A new study shows that more people were at risk of anthrax infection in the Oct. 2001 attack on U.S. Sen. Tom Daschle's office than previously known. The research is published in the January 15 issue of The Journal of Infectious Diseases, now available online. On the other hand, the study shows, prompt intervention with antibiotics and vaccination appeared to be highly effective against the disease.
In October of 2001, a letter containing spores of Bacillus anthracis, the bacterium that causes the deadly disease anthrax, was opened in Daschle's office at the Hart Senate Office Building in Washington, DC. Those in or near Daschle's office, judged likely to have been exposed to the spores, received antibiotics or a vaccine, as did others within or outside the building, and no deaths resulted from this act of bioterrorism. According to the new study of the event, however, people in areas assumed to be at minimal risk of exposure showed immune responses suggesting they had been exposed.
The researchers, Denise L. Doolan, PhD, MPH, Daniel A. Freilich, MD, and coworkers of the Naval Medical Research Center, Silver Spring, MD, and elsewhere, prospectively studied clinical outcomes and immune responses in 123 subjects including 83 people who were nearby when the letter containing the anthrax spores was opened; 20 who were outside the building and presumed to be unexposed; and, for comparison, six individuals vaccinated against B. anthracis, two confirmed to have had anthrax, and 12 with no known B. anthracis exposure.
The results: Immune responses occurred not only in subjects in or near the Daschle office but also in those elsewhere in the Hart building, or even outside the building; the extent of exposure was thus greater than predicted. No associations were seen between exposure levels and immune responses or symptoms, but the most-exposed subjects were the only ones to have high-magnitude responses. Low-level exposure did not appear to trigger an antibody response, but did induce a response by cells of the immune system, Intermediate exposure induced both. Finally, cellular immune responses declined with post-exposure use of antibiotics, suggesting that the intervention impeded spore germination and implying that it may reduce the incidence of both subclinical and clinical B. anthracis infection.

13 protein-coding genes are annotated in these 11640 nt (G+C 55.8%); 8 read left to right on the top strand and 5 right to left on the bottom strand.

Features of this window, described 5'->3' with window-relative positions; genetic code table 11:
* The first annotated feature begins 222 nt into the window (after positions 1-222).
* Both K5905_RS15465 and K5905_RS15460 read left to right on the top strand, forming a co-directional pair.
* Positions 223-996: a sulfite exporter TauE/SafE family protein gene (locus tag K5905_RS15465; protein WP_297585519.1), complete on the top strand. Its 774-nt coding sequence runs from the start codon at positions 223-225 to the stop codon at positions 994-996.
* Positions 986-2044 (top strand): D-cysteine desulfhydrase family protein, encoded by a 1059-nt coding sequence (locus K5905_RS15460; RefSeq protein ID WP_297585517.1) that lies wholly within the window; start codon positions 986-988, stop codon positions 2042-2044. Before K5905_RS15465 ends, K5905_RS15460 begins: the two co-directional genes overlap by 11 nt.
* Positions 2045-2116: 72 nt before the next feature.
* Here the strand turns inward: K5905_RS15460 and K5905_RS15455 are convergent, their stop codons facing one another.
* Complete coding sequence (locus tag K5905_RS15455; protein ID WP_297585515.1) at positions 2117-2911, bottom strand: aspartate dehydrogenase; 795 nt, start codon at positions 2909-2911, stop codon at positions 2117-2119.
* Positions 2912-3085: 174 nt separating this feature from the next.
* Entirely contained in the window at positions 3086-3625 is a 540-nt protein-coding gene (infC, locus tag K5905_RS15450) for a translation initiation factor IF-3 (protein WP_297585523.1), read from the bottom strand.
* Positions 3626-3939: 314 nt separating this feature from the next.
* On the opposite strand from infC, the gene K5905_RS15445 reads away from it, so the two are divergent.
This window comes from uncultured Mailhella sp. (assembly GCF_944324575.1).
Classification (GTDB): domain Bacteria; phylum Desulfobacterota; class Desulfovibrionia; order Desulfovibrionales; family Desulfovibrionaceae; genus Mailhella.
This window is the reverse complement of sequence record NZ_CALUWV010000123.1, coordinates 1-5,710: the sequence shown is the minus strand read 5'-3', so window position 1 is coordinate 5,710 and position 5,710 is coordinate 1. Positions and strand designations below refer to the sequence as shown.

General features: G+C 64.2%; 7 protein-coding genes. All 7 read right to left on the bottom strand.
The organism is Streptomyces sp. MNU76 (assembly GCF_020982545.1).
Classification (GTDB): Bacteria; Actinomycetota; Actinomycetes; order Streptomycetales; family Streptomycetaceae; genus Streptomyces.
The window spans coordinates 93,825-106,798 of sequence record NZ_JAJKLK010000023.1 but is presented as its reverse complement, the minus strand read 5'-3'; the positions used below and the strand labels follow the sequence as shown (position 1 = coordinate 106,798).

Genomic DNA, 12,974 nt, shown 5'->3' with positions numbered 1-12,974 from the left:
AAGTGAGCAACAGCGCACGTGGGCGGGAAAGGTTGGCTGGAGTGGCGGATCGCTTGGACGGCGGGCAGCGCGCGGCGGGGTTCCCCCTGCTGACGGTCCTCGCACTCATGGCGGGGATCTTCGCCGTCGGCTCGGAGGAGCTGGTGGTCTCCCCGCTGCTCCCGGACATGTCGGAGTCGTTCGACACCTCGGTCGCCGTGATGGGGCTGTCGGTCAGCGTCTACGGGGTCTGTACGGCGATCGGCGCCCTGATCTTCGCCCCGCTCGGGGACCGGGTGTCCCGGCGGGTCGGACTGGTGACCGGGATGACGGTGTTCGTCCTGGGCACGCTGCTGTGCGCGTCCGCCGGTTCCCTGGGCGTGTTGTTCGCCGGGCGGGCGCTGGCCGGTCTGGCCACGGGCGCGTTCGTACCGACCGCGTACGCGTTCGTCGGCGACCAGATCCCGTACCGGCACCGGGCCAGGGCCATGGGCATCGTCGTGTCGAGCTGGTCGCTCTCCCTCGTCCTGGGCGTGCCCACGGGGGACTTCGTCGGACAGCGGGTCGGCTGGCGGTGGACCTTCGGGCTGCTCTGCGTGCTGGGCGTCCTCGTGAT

In an accompanying editorial, James L. Hadler, MD, MPH, of the Infectious Diseases Section of the Connecticut Department of Public Health, commented that the study by Doolan and coworkers is "one of the few studies of the immune response to high-level, naturally occurring anthrax exposure in humans, and may be the first to describe cell-mediated responses to this pathogen." Dr. Hadler said that the study's data suggest that cell-mediated responses in B. anthracis infection may be more sensitive than antibody responses, and he recommended that future studies of anthrax vaccines investigate cellular immunity's role in inhibiting the pathogen.
Founded in 1904, The Journal of Infectious Diseases is the premier publication in the Western Hemisphere for original research on the pathogenesis, diagnosis, and treatment of infectious diseases; on the microbes that cause them; and on disorders of host immune mechanisms. Articles in JID include research results from microbiology, immunology, epidemiology, and related disciplines. JID is published under the auspices of the Infectious Diseases Society of America (IDSA). Based in Alexandria, Va., IDSA is a professional society representing 8,300 physicians and scientists who specialize in infectious diseases. For more information, visit www.idsociety.org.
The Journal of Infectious Diseases